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  • Christin Webb

When You Do Not Want to Say 'No'


As leaders, we are called upon daily to answer questions, make decisions, and guide our teams or organizations' direction. Ultimately, we do each of these to attain success. The upside is that success can exist and exist repeatedly. The downside is that when answering questions, making decisions, or guiding the teams, we will not make everyone happy. It is not possible. There will always be a situation where you cannot accommodate a request precisely as it was communicated. Maintaining healthy relationships is a valuable trait for leaders; even if you have to decline a request, it is vital to handle the declination to allow for a continued positive relationship with the requestor. How do you do that, you ask? Good question.


  1. Listen. Listen to the requestor and what they desire to achieve. You can not offer a solution or give the best response if you do not have clarity on what they need. Once you hear them out, restate the request back to them to ensure your interpretation of their request meets their intent. The worst thing you can do is deny a request based on not having full comprehension.

  2. Get the Request in Writing. If you retain nothing else from this information, remember always to have the request documented. Documentation not only assists with the tracking and auditing of requests, but it can come in handy if there is ever a dispute about what was initially requested.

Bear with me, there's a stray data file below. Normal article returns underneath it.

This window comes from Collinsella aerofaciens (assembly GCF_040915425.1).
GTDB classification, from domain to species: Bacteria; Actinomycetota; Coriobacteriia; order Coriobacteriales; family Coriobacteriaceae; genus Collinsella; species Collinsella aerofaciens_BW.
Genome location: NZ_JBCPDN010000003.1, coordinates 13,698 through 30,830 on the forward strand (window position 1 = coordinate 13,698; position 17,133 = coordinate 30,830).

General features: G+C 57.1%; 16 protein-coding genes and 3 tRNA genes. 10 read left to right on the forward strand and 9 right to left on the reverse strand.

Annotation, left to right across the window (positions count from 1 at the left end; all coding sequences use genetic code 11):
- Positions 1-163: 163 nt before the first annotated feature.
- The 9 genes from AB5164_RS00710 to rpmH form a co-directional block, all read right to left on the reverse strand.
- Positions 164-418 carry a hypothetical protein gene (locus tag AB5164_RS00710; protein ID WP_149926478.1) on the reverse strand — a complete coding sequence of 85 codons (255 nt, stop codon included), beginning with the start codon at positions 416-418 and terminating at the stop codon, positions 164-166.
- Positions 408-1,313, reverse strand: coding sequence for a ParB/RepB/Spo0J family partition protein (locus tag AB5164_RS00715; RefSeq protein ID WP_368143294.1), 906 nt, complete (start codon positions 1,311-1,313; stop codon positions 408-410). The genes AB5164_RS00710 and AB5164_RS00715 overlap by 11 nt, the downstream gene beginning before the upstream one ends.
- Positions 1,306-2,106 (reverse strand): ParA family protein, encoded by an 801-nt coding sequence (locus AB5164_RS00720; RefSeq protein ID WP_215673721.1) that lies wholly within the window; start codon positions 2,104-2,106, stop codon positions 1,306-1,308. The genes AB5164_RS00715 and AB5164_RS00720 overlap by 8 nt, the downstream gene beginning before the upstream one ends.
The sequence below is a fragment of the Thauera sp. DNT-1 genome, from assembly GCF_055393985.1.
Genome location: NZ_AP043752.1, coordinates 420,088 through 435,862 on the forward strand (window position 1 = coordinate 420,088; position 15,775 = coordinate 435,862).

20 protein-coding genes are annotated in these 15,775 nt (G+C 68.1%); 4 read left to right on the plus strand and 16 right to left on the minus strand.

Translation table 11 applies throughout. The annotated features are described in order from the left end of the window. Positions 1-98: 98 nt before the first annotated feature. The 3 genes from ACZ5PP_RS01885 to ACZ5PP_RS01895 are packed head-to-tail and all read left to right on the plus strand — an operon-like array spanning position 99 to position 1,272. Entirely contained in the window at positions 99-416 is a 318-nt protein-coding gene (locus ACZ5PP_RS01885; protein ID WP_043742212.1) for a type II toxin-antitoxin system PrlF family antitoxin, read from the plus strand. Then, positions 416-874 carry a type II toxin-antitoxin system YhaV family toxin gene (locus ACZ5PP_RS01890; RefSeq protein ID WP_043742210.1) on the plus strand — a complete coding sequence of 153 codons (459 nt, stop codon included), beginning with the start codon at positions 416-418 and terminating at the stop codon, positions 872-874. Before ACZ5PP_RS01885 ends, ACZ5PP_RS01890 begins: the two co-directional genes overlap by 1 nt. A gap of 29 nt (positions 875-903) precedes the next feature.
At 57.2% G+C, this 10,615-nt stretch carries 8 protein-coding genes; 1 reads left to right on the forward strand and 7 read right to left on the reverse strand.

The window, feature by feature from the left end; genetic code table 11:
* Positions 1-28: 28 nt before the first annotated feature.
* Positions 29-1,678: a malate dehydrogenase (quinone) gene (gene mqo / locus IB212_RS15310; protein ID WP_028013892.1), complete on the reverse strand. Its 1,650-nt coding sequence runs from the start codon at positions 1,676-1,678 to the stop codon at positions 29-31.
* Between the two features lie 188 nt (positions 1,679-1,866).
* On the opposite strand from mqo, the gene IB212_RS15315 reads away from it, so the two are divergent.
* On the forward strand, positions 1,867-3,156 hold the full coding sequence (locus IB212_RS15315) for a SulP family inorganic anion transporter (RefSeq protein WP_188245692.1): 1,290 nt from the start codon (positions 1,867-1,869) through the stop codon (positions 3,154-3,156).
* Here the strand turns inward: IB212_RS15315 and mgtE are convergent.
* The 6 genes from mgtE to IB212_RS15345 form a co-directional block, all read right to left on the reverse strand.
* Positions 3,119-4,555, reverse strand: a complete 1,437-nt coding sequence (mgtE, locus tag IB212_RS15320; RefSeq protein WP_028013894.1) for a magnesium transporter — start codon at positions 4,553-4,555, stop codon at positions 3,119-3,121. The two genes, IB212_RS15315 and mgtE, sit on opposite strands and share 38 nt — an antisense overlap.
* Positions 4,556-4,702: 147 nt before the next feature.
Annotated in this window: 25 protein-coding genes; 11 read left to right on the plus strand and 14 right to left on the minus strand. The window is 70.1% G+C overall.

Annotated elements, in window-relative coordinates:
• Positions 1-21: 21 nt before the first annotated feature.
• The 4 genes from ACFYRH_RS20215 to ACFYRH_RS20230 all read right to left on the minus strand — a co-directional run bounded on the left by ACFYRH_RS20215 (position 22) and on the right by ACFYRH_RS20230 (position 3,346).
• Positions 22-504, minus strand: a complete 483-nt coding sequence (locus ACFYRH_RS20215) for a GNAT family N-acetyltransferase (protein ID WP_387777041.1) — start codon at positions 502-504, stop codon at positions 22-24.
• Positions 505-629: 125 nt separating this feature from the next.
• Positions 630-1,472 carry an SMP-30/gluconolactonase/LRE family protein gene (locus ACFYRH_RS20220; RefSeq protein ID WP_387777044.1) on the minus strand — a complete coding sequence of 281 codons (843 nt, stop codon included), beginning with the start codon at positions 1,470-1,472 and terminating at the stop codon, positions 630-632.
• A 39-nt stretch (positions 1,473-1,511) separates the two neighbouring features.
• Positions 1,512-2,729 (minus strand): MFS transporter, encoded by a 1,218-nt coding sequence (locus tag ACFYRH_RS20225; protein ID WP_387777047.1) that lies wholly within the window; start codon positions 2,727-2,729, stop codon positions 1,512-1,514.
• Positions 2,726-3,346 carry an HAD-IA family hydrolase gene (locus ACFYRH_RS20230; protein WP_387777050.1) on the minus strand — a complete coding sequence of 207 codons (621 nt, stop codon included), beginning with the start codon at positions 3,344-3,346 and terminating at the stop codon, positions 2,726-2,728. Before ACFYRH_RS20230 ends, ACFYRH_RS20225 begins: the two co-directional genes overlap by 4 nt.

3. Understand Policy. Know what parameters you must work within. What flexibility do you have within your organization as relates to specific requests? Are you able to modify a process to achieve the outcome the requestor desires? If you are, you may want to offer an alternative solution. We never want to break the rules, but how can you find an alternative that satisfies the requestor's need and keeps you aligned with policy.

  4. Do Not Say 'No.' You are possibly asking yourself, 'If the answer is no, why wouldn't I just respond, 'No'?' Psychologically, people do not like the word 'no.' The word 'no' can immediately shut down a person's reception to what is being communicated. It is a creative technique, but instead of saying 'no,' try using a different language. Especially if you have an alternative to their request, try using language like, 'Let's try this instead,' 'Here's a better option,' or 'I am unable to approve as is, but I have an alternative solution that will help.'

The suggestions above do not dismiss the fact that sometimes you will not meet the request as submitted, but you can maintain the integrity of your role, scope of responsibility and a cohesive relationship with the requestor(s). The key is, to be honest, transparent, and provide clear explanations for your response or action(s).

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